hugh Lee started from Mount Jackson, in a snow and rain storm, and marched to Moorefield across North mountain, where he was obliged to abandon his artillery and wago, Gilmor's and McNeill's rangers, and part of McClanahan's battery. Reaching Moorefield, Rosser was sent to intercept a train of ninety-five wagons en route from New Petersburg was severely handled on March 3d by a Confederate detachment from Moorefield. On the 10th a detachment of Mosby's men attacked the pickets at Charlestown the Confederates. Capt. John H. McNeill made an important expedition from Moorefield, May 5th, against the Baltimore & Ohio railroad at Bloomington and Piedmont. e repulsed with considerable loss. The Confederate command then proceeded to Moorefield, near where they were attacked in camp about daylight, August 7th, by Averellountered General Rosser with his own and two regiments of Payne's brigade, at Moorefield, Rosser being engaged in a little expedition of his own. The Federals escaped
n was the only commissioned officer from early in 1864 until in February, 1865, when he and many of his company were captured beyond Fort Stedman, in the attack upon which they led the charge. Wilson was taking a Federal captain to the rear when captured. Randolph county was also represented in the Twenty-fifth and Sixty-second infantry regiments, and McClanahan's battery. One of the officers of the latter was Lieut. Parkinson Collett, of Randolph. Hardy county, the seat of which is Moorefield, on the south branch of the Potomac, 38 miles from New Creek (now called Keyser), on the Baltimore & Ohio railroad, was a frequent battle ground, and suffered much from the incursions of both armies. Fremont on the march to McDowell, as well as on his return thence to intercept Jackson in the Shenandoah valley, moved his army through Hardy county. Hardy furnished the following organizations to the Confederate service: The Hardy Blues, 60 men, Capt. J. C. B. Mullen; the Hardy Grays, 60 me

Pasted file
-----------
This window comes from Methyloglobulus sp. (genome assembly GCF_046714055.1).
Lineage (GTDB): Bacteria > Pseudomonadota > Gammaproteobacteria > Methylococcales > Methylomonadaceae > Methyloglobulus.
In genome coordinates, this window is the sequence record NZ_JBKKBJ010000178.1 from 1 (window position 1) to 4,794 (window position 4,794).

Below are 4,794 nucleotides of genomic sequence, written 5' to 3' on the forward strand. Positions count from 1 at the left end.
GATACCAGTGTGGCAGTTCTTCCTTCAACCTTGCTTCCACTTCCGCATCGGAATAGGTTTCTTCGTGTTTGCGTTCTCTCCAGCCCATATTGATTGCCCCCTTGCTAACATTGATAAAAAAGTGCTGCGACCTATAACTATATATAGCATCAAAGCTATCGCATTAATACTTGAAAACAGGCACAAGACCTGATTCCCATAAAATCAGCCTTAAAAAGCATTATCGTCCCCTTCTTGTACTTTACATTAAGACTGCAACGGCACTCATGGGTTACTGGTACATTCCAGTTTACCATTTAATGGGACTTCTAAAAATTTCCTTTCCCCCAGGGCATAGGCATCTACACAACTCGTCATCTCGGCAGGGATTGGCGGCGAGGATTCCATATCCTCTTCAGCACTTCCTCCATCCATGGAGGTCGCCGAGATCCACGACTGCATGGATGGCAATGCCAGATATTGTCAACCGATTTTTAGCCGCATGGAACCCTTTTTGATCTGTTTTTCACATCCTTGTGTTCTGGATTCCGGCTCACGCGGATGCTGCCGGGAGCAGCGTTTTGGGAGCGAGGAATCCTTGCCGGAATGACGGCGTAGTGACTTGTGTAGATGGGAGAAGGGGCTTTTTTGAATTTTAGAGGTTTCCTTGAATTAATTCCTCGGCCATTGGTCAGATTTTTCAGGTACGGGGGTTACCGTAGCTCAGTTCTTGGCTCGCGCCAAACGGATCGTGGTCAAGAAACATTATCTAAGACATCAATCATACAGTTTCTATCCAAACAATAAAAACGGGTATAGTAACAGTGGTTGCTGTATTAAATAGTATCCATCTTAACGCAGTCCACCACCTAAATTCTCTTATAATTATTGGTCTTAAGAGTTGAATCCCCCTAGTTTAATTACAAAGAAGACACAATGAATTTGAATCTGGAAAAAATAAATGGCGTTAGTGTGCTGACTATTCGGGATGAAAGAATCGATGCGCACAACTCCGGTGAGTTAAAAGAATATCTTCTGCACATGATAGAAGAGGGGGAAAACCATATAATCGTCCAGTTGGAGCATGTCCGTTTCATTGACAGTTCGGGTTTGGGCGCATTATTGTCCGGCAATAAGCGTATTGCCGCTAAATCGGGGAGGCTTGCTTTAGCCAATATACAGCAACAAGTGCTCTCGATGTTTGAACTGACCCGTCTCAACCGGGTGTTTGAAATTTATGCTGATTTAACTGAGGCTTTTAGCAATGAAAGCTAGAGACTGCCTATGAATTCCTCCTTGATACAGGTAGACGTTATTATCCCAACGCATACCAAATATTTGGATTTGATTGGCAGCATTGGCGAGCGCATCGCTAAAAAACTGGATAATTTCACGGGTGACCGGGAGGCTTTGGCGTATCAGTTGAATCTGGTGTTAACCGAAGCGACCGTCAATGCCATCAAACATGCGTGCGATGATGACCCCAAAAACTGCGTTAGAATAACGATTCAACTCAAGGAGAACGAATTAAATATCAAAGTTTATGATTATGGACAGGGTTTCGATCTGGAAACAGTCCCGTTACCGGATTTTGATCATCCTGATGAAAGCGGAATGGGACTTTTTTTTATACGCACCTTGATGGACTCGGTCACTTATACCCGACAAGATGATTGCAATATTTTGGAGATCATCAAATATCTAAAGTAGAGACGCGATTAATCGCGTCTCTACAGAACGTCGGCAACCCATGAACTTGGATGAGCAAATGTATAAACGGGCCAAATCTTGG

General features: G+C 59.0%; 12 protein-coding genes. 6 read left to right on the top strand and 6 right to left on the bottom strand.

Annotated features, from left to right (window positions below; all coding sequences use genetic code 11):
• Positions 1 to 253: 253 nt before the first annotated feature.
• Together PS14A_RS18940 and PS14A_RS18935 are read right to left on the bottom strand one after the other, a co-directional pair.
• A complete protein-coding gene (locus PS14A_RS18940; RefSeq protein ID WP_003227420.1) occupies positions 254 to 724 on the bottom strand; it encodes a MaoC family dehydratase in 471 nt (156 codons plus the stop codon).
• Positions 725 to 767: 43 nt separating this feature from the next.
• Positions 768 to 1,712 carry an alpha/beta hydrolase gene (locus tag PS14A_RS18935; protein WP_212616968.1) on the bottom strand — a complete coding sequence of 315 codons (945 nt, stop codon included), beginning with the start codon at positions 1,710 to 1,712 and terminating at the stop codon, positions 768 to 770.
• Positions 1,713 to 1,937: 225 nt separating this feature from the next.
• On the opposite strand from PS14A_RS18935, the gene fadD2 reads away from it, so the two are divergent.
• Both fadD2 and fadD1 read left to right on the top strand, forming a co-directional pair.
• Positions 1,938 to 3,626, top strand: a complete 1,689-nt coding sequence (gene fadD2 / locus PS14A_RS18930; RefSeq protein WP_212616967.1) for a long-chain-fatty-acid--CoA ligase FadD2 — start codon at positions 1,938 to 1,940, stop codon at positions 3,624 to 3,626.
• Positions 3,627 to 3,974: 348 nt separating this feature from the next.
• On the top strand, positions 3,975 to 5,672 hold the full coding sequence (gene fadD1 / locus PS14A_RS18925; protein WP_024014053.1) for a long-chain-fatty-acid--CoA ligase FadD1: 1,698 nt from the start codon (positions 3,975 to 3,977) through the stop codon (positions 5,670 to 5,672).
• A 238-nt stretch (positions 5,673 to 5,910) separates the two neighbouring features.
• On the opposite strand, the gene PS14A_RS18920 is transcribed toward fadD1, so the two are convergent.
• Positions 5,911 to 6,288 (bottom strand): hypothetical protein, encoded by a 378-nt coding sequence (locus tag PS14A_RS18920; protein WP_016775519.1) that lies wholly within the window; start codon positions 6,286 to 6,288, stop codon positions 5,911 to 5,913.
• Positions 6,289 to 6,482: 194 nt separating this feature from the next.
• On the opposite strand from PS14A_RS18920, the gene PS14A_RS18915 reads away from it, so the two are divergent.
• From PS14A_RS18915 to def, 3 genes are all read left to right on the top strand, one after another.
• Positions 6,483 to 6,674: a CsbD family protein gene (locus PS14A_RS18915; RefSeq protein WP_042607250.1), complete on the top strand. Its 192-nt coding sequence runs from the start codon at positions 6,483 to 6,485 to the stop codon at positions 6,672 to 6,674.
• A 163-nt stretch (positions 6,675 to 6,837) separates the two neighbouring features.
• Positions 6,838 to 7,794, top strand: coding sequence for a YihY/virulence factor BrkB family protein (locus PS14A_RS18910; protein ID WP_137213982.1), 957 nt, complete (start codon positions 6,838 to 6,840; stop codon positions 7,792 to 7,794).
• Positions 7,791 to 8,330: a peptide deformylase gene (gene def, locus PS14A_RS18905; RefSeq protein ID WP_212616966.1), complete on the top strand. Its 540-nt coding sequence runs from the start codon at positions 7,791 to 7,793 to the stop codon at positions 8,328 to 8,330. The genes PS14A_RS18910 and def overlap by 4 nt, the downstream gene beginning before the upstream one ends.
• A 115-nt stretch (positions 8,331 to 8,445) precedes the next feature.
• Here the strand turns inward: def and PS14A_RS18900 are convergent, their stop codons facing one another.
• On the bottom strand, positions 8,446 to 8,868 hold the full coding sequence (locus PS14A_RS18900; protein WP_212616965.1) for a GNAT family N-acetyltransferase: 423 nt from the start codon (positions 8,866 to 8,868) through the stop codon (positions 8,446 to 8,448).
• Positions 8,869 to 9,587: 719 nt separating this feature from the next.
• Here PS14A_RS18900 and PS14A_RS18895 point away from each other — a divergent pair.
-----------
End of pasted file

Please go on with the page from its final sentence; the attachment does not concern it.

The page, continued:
n the Upper Potomac region during the war, was born in the vicinity of Moorefield, Hardy county, in 1815. The family was established in the valley of the South Brancge, and early in December, hearing that Milroy with 4,500 men was moving past Moorefield toward Winchester, McNeill attacked the wagon train while moving between the ed with hay at the expense of the inhabitants and were leisurely hauling into Moorefield. The daring troopers dispersed the guard of 150 men, capturing 71 prisoners ank Imboden and Hobson, successfully surprised the Federal camp of 500 men at Moorefield, on the morning of September 10th, driving the enemy from the town and capturth a cunning equally wonderful the forces sent out to intercept him, reaching Moorefield in safety, after an absence of only five days. Not long after this the Ranger on this duty, a detachment under Lieutenants McNeill and Dolan remained near Moorefield, severely punished a raiding party sent against them in June, and about the 1